Preliminary Design of a Highly Efficient VTOL System Based on Tethered Fixed-Wing Aircraft

The need for highly efficient VTOL aircraft capable of long endurance flight motivated the Vertical Flight Society, in 2016, to form their 34th Student Design Competition around designing an aircraft capable of hovering for a duration of 24 hours with a 176 lb (80 kg) payload. This paper presents the preliminary design of the Swarm, a configuration of the Electric Powered Reconfigurable Rotor (EPR 2) concept, drafted by the joint Université de Sherbrooke and Georgia Tech team. The Swarm, comprised of a central fuselage tethered to three electrically propelled unmanned fixed-wing aircraft flying in a circular trajectory, achieves its goal through rotor reconfiguration. Throughout the flight, the fixed-wing aircraft modify their trajectory and airspeed to optimize performance and minimize fuel burn rate. A hybrid-electric power plant in the fuselage supplies power via conductive tethers to the fixed-wing aircraft. The design and reconfiguration were optimized using a 2-step time-marching optimization. The designed system greatly exceeds the competition requirements by accomplishing 31 hours of hover flight using readily available technologies and COTS components. The Swarm, weighing a maximum of 2,700 lb (1,224 kg), requires only between 62 and 120 hp (46-89 kW) to perform hover out of ground effect. Safety, reliability and maintenance analyses were also conducted, in addition to estimating production and operational costs of the system.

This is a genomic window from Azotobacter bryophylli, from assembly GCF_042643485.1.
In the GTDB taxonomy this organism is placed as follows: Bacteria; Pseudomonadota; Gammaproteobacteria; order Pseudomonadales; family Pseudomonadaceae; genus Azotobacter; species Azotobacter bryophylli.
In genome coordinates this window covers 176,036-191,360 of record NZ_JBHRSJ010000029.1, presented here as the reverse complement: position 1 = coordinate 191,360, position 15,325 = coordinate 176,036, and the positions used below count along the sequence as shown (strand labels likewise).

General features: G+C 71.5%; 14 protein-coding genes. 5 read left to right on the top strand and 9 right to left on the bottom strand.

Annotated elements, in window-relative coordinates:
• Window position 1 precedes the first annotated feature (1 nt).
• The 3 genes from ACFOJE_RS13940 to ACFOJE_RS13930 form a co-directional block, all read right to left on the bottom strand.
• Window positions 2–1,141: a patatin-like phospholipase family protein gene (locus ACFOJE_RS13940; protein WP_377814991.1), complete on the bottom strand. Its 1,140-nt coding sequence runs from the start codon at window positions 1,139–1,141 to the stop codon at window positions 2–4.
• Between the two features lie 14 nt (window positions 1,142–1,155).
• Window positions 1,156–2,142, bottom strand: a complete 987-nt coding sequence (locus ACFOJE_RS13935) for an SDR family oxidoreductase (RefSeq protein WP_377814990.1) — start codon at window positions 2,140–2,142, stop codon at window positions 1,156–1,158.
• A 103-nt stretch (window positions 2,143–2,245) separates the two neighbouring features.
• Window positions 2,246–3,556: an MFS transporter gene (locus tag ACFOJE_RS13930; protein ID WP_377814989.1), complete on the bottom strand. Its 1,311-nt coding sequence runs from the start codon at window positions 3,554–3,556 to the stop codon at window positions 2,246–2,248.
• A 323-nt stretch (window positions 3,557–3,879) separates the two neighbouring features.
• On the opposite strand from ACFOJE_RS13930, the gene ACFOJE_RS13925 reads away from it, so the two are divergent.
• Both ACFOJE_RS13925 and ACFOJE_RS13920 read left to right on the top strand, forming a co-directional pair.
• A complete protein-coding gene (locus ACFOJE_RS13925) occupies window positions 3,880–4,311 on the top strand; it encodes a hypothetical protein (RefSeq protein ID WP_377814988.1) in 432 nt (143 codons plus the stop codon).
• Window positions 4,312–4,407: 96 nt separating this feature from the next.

VTOL aircraft
University of Sherbrooke et al., “Preliminary Design of a Highly Efficient VTOL System Based on Tethered Fixed-Wing Aircraft.” 2019.